As indicated by Phindie’s 2014 Critics’ Awards, the Philadelphia Artists’ Collective is one of the most consistently excellent independent theater companies in the city. Their last few shows (Creditors [Fringe 2012], Timon of Athens, The Sea Plays [Fringe 2013], Mary Stuart) have displayed well-directed ensemble interplay. This years’ Fringe outing marks a change of pace, as founder Dan Hodge presents a surprisingly accessible one-man adaptation of Shakespeare’s poem THE RAPE OF LUCRECE.
The poem tells the story of Tarquin, heir to the last king of Rome, who brought about the fall of the centuries-old monarchy and the establishment of the Roman Republic by his rape of Lucrece, chaste wife of an aristocratic friend. Hodge successfully communicates the story contained within the dense verse, providing an introduction to ease us into the poem; varying his tone, volume, and pace with the mood of each line; using expressive visual cues; and giving each character a voice and depth. (Though the lines of the wronged Lucrece play up her distress and the expense of her strength of will.) Several lines are almost breathtaking in their beauty and insight.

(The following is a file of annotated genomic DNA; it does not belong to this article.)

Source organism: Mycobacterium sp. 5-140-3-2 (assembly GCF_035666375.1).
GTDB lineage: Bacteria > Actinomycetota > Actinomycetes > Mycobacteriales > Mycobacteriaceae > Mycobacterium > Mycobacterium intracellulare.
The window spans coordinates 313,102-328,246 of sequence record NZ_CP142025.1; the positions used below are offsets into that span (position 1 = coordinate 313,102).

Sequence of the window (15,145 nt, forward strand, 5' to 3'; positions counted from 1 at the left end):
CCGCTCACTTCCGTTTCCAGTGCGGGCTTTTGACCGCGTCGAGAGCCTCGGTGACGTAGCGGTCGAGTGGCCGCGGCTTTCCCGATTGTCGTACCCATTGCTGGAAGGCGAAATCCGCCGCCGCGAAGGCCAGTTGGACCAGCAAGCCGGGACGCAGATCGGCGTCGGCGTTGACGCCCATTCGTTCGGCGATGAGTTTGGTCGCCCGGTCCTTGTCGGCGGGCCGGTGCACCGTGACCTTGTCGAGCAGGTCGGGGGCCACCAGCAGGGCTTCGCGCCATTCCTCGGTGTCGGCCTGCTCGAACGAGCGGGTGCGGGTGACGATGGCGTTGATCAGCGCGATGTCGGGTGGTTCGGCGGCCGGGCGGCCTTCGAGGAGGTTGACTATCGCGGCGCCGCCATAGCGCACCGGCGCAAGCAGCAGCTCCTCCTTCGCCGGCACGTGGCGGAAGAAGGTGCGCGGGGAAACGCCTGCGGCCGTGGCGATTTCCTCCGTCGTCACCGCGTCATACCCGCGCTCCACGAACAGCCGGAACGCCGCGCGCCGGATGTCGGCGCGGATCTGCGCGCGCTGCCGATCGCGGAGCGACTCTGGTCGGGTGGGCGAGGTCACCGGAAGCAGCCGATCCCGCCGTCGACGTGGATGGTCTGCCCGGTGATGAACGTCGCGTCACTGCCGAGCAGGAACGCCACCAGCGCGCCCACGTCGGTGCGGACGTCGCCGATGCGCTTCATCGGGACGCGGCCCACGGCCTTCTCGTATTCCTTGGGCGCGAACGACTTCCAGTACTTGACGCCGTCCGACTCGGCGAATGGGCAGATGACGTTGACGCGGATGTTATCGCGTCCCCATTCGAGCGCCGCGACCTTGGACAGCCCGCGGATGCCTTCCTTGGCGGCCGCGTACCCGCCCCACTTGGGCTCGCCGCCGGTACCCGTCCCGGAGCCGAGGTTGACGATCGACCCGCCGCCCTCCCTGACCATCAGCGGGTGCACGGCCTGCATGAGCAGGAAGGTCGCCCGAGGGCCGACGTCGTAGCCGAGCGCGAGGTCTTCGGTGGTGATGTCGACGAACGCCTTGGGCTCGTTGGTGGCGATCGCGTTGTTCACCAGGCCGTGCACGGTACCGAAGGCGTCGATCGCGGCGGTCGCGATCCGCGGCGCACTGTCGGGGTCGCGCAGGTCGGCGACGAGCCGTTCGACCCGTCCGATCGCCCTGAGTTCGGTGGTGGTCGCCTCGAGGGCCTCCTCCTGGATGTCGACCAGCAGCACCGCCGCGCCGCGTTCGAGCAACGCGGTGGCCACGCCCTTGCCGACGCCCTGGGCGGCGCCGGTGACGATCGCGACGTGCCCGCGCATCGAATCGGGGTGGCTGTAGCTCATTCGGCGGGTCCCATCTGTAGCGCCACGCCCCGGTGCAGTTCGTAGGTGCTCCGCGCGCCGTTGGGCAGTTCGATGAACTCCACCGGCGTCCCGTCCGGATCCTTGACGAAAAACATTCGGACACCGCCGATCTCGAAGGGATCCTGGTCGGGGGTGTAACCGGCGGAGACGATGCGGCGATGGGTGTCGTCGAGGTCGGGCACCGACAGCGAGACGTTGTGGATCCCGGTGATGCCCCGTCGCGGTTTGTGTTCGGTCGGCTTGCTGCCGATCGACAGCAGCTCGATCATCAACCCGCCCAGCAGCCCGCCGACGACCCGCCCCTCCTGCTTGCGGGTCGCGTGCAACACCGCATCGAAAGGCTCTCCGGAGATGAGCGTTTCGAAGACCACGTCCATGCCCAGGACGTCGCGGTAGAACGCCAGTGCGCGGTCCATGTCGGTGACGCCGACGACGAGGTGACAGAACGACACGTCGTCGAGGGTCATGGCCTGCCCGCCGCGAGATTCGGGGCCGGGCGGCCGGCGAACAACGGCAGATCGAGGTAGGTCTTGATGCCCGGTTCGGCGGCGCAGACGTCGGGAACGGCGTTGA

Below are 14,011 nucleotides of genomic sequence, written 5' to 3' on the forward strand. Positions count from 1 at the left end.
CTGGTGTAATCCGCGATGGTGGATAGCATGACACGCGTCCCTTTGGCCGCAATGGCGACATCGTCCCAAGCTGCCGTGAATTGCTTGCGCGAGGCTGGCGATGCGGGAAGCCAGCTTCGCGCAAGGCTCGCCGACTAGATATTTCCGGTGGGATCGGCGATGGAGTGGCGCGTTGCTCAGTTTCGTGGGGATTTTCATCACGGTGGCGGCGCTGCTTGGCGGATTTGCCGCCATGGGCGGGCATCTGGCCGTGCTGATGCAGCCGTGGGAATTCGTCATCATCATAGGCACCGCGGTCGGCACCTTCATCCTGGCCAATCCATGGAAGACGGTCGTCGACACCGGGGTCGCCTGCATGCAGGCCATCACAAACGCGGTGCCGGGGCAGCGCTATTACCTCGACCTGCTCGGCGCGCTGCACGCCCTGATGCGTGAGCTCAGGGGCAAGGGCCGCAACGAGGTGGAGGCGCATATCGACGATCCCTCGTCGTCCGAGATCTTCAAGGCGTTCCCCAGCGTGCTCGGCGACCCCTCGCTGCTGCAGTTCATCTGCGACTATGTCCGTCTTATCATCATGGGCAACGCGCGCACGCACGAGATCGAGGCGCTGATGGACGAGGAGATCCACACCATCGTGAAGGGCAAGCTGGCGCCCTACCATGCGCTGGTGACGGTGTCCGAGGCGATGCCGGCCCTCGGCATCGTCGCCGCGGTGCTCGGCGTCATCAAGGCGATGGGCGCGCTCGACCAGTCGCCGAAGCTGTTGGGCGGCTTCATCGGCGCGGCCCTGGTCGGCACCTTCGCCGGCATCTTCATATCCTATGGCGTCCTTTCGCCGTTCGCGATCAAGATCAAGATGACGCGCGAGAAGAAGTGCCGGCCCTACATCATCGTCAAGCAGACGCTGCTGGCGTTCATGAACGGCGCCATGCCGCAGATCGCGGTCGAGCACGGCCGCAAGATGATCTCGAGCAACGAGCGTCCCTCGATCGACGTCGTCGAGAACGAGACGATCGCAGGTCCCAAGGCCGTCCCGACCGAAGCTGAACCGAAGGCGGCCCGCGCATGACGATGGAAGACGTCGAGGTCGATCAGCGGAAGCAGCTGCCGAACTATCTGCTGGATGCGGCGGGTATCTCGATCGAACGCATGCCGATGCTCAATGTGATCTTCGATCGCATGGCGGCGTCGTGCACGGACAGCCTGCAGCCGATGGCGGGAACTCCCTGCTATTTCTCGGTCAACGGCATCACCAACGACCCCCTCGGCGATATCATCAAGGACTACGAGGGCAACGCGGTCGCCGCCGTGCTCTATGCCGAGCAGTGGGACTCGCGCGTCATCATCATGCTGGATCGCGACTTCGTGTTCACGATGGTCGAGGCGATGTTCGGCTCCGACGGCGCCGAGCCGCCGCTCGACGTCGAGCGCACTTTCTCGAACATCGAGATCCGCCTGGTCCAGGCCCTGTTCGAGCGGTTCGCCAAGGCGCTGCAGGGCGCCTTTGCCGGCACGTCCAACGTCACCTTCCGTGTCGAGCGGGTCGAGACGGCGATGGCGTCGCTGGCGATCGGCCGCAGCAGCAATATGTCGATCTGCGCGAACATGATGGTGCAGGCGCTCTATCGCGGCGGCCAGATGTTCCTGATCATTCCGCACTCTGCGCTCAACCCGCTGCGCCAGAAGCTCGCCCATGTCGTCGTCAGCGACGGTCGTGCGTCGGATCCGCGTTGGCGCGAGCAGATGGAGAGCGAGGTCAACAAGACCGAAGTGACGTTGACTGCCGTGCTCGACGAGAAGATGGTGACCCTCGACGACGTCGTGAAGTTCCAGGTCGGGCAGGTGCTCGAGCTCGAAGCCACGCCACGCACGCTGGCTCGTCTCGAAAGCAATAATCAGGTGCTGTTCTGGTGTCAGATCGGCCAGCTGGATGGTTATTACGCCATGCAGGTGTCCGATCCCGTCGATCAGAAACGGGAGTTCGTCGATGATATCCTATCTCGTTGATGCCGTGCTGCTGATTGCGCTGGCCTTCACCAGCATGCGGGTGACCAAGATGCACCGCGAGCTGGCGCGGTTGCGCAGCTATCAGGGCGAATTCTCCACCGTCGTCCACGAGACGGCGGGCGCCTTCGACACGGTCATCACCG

Then where is truth, if there be no self-trust?
When shall he think to find a stranger just,
When he himself himself confounds, betrays
To slanderous tongues and wretched hateful days?
With Tarquin, Shakespeare shows that man’s evil side is as solidly human as his loving side. Hodge captures this humanity of the characters along with the beauty of the verse. His adaptation is a Fringe treat.
[Broad Street Ministry, 315 S. Broad Street] September 5-15, 2014; fringearts.com/event/the-rape-of-lucrece-9.
Read another Phindie review of THE RAPE OF LUCRECE.